Question on lateral movement of the mandible

Discussion in 'NBDE Exams & Licensure Exams' started by wireless_doc, Jul 25, 2006.

  1. wireless_doc

    wireless_doc Member
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    Question: The arrows indicate the direction of movement of the mandibular teeth over the maxillary teeth during this mandibular movement. Which movement is this?
    Answer: Right lateral movement of working side.

    Could someone please explain? I thought it would be the left lateral movement.

    Also on the back of the card, it states if arrows are relatively straight, pointing buccal, they indicate right working side. Is this always true? Does it matter if the question states movement of mandible relative to maxillary or maxillary relative to mandible?

    Thanks.
     

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  2. Typo

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    Here's how I understand it: The picture is of the maxillary right molars and premolars. Turn the card so that the teeth are facing the direction they would in your mouth, and then imagine the mandible moving in the direction of the arrows. That makes it a right working movement.

    If it's the working side, the mandible does what's called a Bennett shift, I think, which is moving immediately to the right. The non-working side does more sliding, so its arrows would be pointed toward the palate and anteriorly.
     
  3. wireless_doc

    wireless_doc Member
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    Thanks for replying. Why do you think those are the maxillary teeth? I thought those were mandibular. I'm not seeing the cusp of carabelli. That was what confused me. If those were the maxillary, then it makes sense.

    FYI:
    . Non-working side: goes downward, forward and medially
    . Working side: moves laterally (generally rotates about a vertical axis and translates laterally.) Arrows point posteriorly.
     
  4. Typo

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    I see what you're saying, I was thinking that too. Considering that the cusp of Carabelli isn't always present, though, I think that it's more likely those are the maxillary teeth. Here's why: There is no 5th (distal) cusp on the first molar, and the plus-shaped, symmetrical pattern you see on a mandibular second molar is definitely not there. Also, the maxillary molars have wimpy distolingual cusps, which seems to be the case in that picture. That's my reasoning.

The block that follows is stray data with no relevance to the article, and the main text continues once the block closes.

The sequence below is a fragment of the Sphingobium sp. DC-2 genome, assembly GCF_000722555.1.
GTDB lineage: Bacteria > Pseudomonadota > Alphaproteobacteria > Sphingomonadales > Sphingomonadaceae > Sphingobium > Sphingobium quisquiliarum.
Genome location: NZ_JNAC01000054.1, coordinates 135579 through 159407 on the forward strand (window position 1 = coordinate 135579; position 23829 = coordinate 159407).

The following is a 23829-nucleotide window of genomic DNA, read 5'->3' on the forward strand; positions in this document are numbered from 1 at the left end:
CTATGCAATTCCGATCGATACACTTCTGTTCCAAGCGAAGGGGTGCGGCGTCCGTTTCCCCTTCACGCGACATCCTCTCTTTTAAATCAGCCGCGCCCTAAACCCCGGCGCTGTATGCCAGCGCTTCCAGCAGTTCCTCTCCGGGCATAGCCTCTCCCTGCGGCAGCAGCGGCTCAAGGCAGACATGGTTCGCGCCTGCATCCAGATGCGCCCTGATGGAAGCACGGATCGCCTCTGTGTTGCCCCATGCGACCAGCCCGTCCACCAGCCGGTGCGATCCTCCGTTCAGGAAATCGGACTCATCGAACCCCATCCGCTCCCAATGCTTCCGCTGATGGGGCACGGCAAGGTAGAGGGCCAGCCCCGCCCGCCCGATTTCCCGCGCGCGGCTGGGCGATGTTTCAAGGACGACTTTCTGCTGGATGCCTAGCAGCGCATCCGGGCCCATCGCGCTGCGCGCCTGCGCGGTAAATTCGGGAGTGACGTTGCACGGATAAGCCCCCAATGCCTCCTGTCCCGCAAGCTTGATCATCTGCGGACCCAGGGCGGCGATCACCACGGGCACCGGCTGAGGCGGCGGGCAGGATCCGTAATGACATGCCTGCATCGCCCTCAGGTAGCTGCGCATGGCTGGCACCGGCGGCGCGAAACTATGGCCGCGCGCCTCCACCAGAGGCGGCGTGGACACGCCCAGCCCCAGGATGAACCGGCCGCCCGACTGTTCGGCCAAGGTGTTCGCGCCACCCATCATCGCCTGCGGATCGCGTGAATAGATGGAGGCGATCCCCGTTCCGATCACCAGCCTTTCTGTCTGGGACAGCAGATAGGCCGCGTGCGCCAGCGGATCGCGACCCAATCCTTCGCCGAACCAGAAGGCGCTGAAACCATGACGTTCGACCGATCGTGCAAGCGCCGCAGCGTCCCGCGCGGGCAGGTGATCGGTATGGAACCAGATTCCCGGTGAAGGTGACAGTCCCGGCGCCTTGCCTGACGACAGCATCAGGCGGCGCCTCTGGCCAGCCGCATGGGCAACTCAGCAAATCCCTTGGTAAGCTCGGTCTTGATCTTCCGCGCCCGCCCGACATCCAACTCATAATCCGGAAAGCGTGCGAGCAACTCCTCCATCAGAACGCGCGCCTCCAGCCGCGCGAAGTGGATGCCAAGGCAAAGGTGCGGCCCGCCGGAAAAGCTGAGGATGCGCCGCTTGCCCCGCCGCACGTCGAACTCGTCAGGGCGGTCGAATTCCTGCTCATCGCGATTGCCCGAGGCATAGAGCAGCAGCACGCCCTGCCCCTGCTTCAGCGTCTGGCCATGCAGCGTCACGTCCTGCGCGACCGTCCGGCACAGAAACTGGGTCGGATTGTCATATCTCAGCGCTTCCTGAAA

Thanks for the FYI - that's from the decks, right?
     
  5. Prosdoc

    Prosdoc New Member

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    Those are definitly right maxillary posterior teeth. Look at the large ML cusp on the first molar. That being the case, the arrows indicate the movement of the mandibular arch. Here that would mean than the mandibular teeth are moving towards the right side. Right side mand. teeth moving to the right = working side. If the arrows were pointing to the left, the answer would be left lateral movement, non-working side. If they were pointed forward, that would indicate a protrusive movement, and if the arrows were pointing backwards, that would mean retrusive movement. Hope that helps
     
  6. wireless_doc

    wireless_doc Member
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    Thanks. I haven't got to review the tooth part yet. But what you're saying makes sense. Yes, those FYIs are for the decks.
     
  7. DrAngie

    DrAngie Junior Member
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    If looking at a picture if the arrow is pointing straight mesial (arrow is mand teeth) or distal (max) it is always protrusive. Straight buccal (mand) or lingual (max) is working side movement and an arrow pointing at an angle mesiolingual (mand) or distobuccal (max) is a non-working side movement (the mandible is moving downward, forward, and mesially). Looking at the occlusal pattern these are max teeth but it is a piss-poor picture (look at the 1PM). Also, remember that the arrow is always indicating the cusps of teeth on the opposite arch. Using these pictures are great tools, but you need to be able to verbalize what is going on as well because there are NO pictures on the actual board. Also, there are errors on some of the dental decks so you might want to look some things up.
     
  8. AU INLAY

    AU INLAY Junior Member

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    Bad picture indeed (it looks mandibular), but the only way it makes sence is to assume the teeth are maxillary - afterall, the question states that.

    BTW, in a previous reply, someone said Bennett movement was a working side phenomenon. This is incorrect. Bennett movement (which is comprised of immediate and progressive side shifts and gives us the Bennett angle) always occurs on the orbiting condyle - the NON-WORKING SIDE. As viewed from the horizontal plane, this movement is medial, from the sagittal plane it is downard.
     
  9. AU INLAY

    AU INLAY Junior Member

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    I think you meant to say: downward, forward, and MEDIALLY, not mesially.
     
  10. King Tut

    King Tut senior member
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    Hi,
    does anyone have the decks?
    Thanks
    king Tut
     

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